Is the cost of living crisis driving monetary policy or is the labour market?



Due to the various exceptional circumstances in the world of politics and economics over the past two years, the usual indicators of the economic outlook and monetary policy in the UK are much less clear cut than they normally would be:

In March 2022, GDP fell which was reported to be a consequence of the rising cost of living by the media. But it appears that the 15% month on month fall in the motor vehicle industry, (which triggered the decline), may have been an issue of supply due to lack of workforce rather than a lack of demand due to lack of affordability.

While many surveys point to a downturn in the economy, there is a lack of hard data to support this and, moreover, there is actual data to the contrary. One example being that the GfK consumer confidence index is at its lowest since 2008 yet restaurant custom is up by between 20-30% on 2019 levels.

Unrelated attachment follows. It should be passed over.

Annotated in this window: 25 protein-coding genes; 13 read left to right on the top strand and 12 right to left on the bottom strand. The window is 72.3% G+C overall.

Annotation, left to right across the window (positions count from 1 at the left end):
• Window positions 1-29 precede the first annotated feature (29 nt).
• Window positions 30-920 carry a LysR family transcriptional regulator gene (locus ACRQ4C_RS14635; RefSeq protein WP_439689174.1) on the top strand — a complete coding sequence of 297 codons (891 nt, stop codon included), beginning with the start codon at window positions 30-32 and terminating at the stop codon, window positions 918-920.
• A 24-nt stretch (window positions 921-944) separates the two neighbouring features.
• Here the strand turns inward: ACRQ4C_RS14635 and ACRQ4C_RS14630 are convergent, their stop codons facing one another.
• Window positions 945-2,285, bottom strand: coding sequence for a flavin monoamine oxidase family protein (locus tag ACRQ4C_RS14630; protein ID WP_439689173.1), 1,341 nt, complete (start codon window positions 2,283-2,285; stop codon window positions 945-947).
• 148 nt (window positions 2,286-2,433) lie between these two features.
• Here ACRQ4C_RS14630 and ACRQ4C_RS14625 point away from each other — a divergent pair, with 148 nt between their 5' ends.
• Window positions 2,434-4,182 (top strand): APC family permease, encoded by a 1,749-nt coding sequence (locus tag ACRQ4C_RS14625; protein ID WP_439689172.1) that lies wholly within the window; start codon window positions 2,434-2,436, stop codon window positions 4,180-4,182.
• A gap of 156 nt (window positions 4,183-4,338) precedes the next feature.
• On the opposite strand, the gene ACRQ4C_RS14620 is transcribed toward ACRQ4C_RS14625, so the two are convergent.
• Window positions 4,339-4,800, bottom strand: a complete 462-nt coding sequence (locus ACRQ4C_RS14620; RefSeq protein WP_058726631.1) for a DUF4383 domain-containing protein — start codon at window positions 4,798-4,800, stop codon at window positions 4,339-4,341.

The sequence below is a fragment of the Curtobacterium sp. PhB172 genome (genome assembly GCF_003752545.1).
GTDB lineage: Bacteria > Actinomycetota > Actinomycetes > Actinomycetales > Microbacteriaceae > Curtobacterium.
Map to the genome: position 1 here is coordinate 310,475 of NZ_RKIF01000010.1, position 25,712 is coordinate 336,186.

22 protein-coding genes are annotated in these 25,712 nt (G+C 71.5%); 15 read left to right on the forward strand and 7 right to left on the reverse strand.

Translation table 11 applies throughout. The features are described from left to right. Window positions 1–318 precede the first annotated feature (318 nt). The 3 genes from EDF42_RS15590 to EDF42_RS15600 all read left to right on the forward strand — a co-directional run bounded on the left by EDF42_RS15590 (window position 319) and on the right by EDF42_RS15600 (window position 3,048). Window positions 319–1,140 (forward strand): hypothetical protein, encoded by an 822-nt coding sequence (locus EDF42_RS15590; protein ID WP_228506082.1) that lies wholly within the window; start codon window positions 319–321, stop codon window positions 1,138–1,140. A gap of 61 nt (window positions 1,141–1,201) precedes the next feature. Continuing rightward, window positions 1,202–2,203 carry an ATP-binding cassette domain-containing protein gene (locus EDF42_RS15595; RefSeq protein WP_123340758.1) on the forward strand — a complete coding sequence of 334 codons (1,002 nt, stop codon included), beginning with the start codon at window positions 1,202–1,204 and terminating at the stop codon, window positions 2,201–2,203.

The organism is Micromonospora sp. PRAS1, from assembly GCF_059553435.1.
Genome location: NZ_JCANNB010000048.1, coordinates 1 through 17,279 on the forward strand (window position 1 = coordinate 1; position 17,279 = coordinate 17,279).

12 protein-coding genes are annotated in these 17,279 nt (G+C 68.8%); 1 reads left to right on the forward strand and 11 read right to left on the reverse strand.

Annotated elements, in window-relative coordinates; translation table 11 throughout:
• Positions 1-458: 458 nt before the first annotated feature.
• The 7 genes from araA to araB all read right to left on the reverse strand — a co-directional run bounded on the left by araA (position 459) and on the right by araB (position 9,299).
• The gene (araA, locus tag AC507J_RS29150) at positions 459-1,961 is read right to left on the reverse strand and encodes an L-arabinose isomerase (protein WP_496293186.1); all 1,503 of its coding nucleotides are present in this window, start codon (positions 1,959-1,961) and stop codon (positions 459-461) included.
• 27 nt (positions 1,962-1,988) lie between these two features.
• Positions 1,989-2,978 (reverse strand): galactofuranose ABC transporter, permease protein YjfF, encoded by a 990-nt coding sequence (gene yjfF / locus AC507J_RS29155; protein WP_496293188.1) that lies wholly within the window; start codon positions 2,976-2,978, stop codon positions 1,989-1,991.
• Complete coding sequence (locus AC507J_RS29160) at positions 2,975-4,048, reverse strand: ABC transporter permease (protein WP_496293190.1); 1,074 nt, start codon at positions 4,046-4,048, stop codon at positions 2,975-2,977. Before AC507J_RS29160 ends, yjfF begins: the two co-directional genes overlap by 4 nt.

The labour market is also not indicative of a downturn: the UK economy is generating jobs at a very fast pace and is short of workers. This can be more important than the GPD and survey data for monetary policy: the labour market paints a picture of the domestic inflation outlook – the aspect of inflation that can, in theory, be controlled by the Bank of England (in contrast with the aspects the BoE cannot control e.g. food and energy supply).

Michael Saunders, member of the Bank of England’s Monetary Policy Committee focussed on the labour market in his speech in support of a 50bps rate rise last week. Governor Andrew Bailey also referenced the labour market when he testified to the Treasury Select Committee. Both have pointed to the fall in workforce supply through lower participation and both have mentioned long term health issues due to Long Covid or NHS waiting lists as a key issue in this regard and the latest data appears to back this up.

The Monetary Policy Committee clearly want to do less tightening, but they will be looking for some improvement to the imbalances in the labour market before they have the confidence to pause. This could become more evident by August and more hard data on if the cost of living crisis is slowing down the economy could also become apparent and influence the next stages of inflation.

Featured Posts
Recent Posts
Archive
Follow Us
  • LinkedIn Social Icon
  • Facebook Basic Square
  • Twitter Basic Square